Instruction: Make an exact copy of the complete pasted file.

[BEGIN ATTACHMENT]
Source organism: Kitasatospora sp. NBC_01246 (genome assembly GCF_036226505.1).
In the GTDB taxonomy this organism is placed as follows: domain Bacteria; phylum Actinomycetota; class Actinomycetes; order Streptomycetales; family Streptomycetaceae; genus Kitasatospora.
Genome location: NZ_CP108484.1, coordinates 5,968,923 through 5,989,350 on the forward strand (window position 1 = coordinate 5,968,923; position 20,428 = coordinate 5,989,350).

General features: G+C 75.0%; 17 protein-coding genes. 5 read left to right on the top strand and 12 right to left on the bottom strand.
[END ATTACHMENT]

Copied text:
Source organism: Kitasatospora sp. NBC_01246 (genome assembly GCF_036226505.1).
In the GTDB taxonomy this organism is placed as follows: domain Bacteria; phylum Actinomycetota; class Actinomycetes; order Streptomycetales; family Streptomycetaceae; genus Kitasatospora.
Genome location: NZ_CP108484.1, coordinates 5,968,923 through 5,989,350 on the forward strand (window position 1 = coordinate 5,968,923; position 20,428 = coordinate 5,989,350).

General features: G+C 75.0%; 17 protein-coding genes. 5 read left to right on the top strand and 12 right to left on the bottom strand.